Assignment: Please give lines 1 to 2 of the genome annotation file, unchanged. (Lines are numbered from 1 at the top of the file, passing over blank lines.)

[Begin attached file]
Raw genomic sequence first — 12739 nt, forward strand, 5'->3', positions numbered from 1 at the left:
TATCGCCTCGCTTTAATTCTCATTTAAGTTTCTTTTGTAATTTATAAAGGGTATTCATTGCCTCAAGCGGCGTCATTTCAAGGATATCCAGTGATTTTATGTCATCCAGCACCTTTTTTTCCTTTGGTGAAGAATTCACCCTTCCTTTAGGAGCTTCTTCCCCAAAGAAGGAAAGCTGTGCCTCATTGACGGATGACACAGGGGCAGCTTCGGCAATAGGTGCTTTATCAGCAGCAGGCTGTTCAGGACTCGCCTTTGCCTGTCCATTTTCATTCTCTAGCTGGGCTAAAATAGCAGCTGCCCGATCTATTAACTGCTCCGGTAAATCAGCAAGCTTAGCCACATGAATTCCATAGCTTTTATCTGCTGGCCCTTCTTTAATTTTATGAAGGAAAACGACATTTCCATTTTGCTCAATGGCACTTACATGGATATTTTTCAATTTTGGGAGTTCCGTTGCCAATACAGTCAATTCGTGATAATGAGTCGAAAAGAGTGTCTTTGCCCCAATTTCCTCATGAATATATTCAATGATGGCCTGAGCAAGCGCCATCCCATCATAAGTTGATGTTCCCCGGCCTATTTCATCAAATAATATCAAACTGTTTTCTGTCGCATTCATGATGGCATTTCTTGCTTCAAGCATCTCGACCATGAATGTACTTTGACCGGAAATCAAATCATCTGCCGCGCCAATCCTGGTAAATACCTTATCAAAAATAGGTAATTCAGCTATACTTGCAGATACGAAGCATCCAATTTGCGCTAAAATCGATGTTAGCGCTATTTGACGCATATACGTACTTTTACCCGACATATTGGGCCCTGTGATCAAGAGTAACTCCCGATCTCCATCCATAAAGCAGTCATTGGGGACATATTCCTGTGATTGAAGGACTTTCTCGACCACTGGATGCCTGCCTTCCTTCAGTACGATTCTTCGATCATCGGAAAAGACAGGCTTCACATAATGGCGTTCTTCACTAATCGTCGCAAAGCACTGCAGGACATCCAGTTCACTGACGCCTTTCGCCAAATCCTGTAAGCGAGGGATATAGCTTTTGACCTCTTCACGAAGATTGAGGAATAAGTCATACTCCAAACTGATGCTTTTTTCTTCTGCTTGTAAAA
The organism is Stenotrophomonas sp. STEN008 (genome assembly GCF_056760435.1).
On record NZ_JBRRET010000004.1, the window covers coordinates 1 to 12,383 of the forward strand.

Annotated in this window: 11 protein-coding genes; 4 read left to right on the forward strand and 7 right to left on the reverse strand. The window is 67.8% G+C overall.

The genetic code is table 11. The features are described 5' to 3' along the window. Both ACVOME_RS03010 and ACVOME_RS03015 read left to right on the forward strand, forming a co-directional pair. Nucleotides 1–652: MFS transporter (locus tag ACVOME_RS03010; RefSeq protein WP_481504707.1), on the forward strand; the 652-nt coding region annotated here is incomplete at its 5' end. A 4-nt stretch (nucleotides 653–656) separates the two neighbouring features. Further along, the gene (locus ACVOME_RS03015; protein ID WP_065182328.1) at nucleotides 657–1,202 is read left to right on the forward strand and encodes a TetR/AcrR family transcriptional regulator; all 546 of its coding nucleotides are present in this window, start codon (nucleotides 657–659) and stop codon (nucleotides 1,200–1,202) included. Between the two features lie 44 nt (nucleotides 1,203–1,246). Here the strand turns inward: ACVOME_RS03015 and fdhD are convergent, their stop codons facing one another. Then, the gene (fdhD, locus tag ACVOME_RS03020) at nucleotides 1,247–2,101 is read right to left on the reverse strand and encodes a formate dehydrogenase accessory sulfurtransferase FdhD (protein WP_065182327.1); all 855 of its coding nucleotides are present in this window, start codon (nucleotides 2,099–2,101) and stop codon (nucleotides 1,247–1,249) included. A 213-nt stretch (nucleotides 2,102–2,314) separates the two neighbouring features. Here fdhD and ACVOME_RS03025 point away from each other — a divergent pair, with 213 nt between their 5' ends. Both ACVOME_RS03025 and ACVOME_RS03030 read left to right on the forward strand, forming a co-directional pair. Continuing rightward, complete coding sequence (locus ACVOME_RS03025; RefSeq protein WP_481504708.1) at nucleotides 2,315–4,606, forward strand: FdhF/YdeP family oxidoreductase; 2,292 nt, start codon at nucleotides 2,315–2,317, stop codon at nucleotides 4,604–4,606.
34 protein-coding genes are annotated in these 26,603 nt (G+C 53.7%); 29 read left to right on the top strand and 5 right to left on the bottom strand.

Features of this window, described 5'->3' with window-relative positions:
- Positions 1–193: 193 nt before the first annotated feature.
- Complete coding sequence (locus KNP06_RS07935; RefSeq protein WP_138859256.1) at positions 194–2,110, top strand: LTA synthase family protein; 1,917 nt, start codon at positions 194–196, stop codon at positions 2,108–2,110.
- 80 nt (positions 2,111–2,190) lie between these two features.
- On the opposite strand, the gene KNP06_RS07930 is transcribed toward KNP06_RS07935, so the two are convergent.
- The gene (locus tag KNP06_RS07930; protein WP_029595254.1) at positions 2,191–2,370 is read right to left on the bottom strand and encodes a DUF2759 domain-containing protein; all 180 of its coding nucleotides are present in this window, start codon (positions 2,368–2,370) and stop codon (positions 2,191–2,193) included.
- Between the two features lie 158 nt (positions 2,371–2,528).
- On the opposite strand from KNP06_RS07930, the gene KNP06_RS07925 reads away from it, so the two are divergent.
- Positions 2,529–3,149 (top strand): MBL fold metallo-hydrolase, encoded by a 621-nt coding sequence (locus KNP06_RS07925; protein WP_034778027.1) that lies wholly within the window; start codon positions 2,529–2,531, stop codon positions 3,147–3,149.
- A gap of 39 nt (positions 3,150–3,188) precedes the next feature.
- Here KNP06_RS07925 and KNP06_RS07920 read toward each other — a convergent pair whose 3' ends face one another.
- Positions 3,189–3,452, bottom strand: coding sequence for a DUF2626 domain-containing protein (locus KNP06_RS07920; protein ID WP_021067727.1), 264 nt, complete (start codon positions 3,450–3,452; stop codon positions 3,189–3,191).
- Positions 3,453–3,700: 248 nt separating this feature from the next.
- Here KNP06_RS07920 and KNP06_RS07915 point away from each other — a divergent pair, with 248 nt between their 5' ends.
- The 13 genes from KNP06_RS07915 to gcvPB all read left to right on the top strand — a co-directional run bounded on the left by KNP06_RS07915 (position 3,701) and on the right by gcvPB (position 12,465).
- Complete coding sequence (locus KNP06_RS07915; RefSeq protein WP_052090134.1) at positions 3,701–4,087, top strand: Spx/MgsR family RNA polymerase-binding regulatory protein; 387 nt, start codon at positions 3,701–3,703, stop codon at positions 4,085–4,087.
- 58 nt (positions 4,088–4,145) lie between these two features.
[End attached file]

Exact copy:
Raw genomic sequence first — 12739 nt, forward strand, 5'->3', positions numbered from 1 at the left:
TATCGCCTCGCTTTAATTCTCATTTAAGTTTCTTTTGTAATTTATAAAGGGTATTCATTGCCTCAAGCGGCGTCATTTCAAGGATATCCAGTGATTTTATGTCATCCAGCACCTTTTTTTCCTTTGGTGAAGAATTCACCCTTCCTTTAGGAGCTTCTTCCCCAAAGAAGGAAAGCTGTGCCTCATTGACGGATGACACAGGGGCAGCTTCGGCAATAGGTGCTTTATCAGCAGCAGGCTGTTCAGGACTCGCCTTTGCCTGTCCATTTTCATTCTCTAGCTGGGCTAAAATAGCAGCTGCCCGATCTATTAACTGCTCCGGTAAATCAGCAAGCTTAGCCACATGAATTCCATAGCTTTTATCTGCTGGCCCTTCTTTAATTTTATGAAGGAAAACGACATTTCCATTTTGCTCAATGGCACTTACATGGATATTTTTCAATTTTGGGAGTTCCGTTGCCAATACAGTCAATTCGTGATAATGAGTCGAAAAGAGTGTCTTTGCCCCAATTTCCTCATGAATATATTCAATGATGGCCTGAGCAAGCGCCATCCCATCATAAGTTGATGTTCCCCGGCCTATTTCATCAAATAATATCAAACTGTTTTCTGTCGCATTCATGATGGCATTTCTTGCTTCAAGCATCTCGACCATGAATGTACTTTGACCGGAAATCAAATCATCTGCCGCGCCAATCCTGGTAAATACCTTATCAAAAATAGGTAATTCAGCTATACTTGCAGATACGAAGCATCCAATTTGCGCTAAAATCGATGTTAGCGCTATTTGACGCATATACGTACTTTTACCCGACATATTGGGCCCTGTGATCAAGAGTAACTCCCGATCTCCATCCATAAAGCAGTCATTGGGGACATATTCCTGTGATTGAAGGACTTTCTCGACCACTGGATGCCTGCCTTCCTTCAGTACGATTCTTCGATCATCGGAAAAGACAGGCTTCACATAATGGCGTTCTTCACTAATCGTCGCAAAGCACTGCAGGACATCCAGTTCACTGACGCCTTTCGCCAAATCCTGTAAGCGAGGGATATAGCTTTTGACCTCTTCACGAAGATTGAGGAATAAGTCATACTCCAAACTGATGCTTTTTTCTTCTGCTTGTAAAA